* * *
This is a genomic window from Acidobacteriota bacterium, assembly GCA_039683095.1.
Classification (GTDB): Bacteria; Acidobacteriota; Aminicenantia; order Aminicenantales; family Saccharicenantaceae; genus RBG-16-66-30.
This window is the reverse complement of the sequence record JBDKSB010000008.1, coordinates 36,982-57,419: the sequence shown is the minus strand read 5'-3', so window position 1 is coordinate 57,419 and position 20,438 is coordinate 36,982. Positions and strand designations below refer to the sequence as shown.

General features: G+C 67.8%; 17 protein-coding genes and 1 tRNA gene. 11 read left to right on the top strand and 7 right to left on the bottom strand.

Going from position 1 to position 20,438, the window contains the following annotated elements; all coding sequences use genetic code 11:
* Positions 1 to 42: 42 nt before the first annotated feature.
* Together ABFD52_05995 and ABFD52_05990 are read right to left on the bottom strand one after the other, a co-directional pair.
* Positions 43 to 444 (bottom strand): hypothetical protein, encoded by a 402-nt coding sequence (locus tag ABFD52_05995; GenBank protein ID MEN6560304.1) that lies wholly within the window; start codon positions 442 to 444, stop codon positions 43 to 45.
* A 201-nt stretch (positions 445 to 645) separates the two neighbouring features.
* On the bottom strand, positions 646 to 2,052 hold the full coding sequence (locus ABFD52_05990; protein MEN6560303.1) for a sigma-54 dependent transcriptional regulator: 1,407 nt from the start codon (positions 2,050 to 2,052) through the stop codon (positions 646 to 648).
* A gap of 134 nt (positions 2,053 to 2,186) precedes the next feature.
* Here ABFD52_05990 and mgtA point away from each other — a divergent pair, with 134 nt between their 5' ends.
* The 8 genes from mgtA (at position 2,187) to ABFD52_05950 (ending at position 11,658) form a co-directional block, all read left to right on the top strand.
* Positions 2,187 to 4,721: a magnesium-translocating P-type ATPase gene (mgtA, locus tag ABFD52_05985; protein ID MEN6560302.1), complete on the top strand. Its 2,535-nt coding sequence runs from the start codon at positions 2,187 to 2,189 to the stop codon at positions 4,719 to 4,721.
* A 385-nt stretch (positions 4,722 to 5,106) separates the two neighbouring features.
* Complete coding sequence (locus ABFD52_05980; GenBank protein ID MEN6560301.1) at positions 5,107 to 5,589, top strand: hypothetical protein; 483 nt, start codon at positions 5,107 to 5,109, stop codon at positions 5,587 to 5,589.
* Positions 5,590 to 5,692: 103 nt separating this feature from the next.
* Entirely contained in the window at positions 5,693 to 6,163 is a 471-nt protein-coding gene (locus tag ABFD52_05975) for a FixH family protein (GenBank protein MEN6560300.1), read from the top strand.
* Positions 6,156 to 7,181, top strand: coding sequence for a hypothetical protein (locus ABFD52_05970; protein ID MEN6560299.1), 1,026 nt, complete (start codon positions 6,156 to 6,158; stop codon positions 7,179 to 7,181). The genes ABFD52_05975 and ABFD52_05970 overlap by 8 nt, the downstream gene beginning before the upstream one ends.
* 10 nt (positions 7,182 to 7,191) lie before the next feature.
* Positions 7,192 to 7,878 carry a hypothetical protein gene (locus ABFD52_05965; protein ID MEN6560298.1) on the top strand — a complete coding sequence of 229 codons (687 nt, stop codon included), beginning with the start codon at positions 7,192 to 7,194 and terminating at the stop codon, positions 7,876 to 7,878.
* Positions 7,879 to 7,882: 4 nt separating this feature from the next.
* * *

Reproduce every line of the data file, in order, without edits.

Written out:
This is a genomic window from Acidobacteriota bacterium, assembly GCA_039683095.1.
Classification (GTDB): Bacteria; Acidobacteriota; Aminicenantia; order Aminicenantales; family Saccharicenantaceae; genus RBG-16-66-30.
This window is the reverse complement of the sequence record JBDKSB010000008.1, coordinates 36,982-57,419: the sequence shown is the minus strand read 5'-3', so window position 1 is coordinate 57,419 and position 20,438 is coordinate 36,982. Positions and strand designations below refer to the sequence as shown.

General features: G+C 67.8%; 17 protein-coding genes and 1 tRNA gene. 11 read left to right on the top strand and 7 right to left on the bottom strand.

Going from position 1 to position 20,438, the window contains the following annotated elements; all coding sequences use genetic code 11:
* Positions 1 to 42: 42 nt before the first annotated feature.
* Together ABFD52_05995 and ABFD52_05990 are read right to left on the bottom strand one after the other, a co-directional pair.
* Positions 43 to 444 (bottom strand): hypothetical protein, encoded by a 402-nt coding sequence (locus tag ABFD52_05995; GenBank protein ID MEN6560304.1) that lies wholly within the window; start codon positions 442 to 444, stop codon positions 43 to 45.
* A 201-nt stretch (positions 445 to 645) separates the two neighbouring features.
* On the bottom strand, positions 646 to 2,052 hold the full coding sequence (locus ABFD52_05990; protein MEN6560303.1) for a sigma-54 dependent transcriptional regulator: 1,407 nt from the start codon (positions 2,050 to 2,052) through the stop codon (positions 646 to 648).
* A gap of 134 nt (positions 2,053 to 2,186) precedes the next feature.
* Here ABFD52_05990 and mgtA point away from each other — a divergent pair, with 134 nt between their 5' ends.
* The 8 genes from mgtA (at position 2,187) to ABFD52_05950 (ending at position 11,658) form a co-directional block, all read left to right on the top strand.
* Positions 2,187 to 4,721: a magnesium-translocating P-type ATPase gene (mgtA, locus tag ABFD52_05985; protein ID MEN6560302.1), complete on the top strand. Its 2,535-nt coding sequence runs from the start codon at positions 2,187 to 2,189 to the stop codon at positions 4,719 to 4,721.
* A 385-nt stretch (positions 4,722 to 5,106) separates the two neighbouring features.
* Complete coding sequence (locus ABFD52_05980; GenBank protein ID MEN6560301.1) at positions 5,107 to 5,589, top strand: hypothetical protein; 483 nt, start codon at positions 5,107 to 5,109, stop codon at positions 5,587 to 5,589.
* Positions 5,590 to 5,692: 103 nt separating this feature from the next.
* Entirely contained in the window at positions 5,693 to 6,163 is a 471-nt protein-coding gene (locus tag ABFD52_05975) for a FixH family protein (GenBank protein MEN6560300.1), read from the top strand.
* Positions 6,156 to 7,181, top strand: coding sequence for a hypothetical protein (locus ABFD52_05970; protein ID MEN6560299.1), 1,026 nt, complete (start codon positions 6,156 to 6,158; stop codon positions 7,179 to 7,181). The genes ABFD52_05975 and ABFD52_05970 overlap by 8 nt, the downstream gene beginning before the upstream one ends.
* 10 nt (positions 7,182 to 7,191) lie before the next feature.
* Positions 7,192 to 7,878 carry a hypothetical protein gene (locus ABFD52_05965; protein ID MEN6560298.1) on the top strand — a complete coding sequence of 229 codons (687 nt, stop codon included), beginning with the start codon at positions 7,192 to 7,194 and terminating at the stop codon, positions 7,876 to 7,878.
* Positions 7,879 to 7,882: 4 nt separating this feature from the next.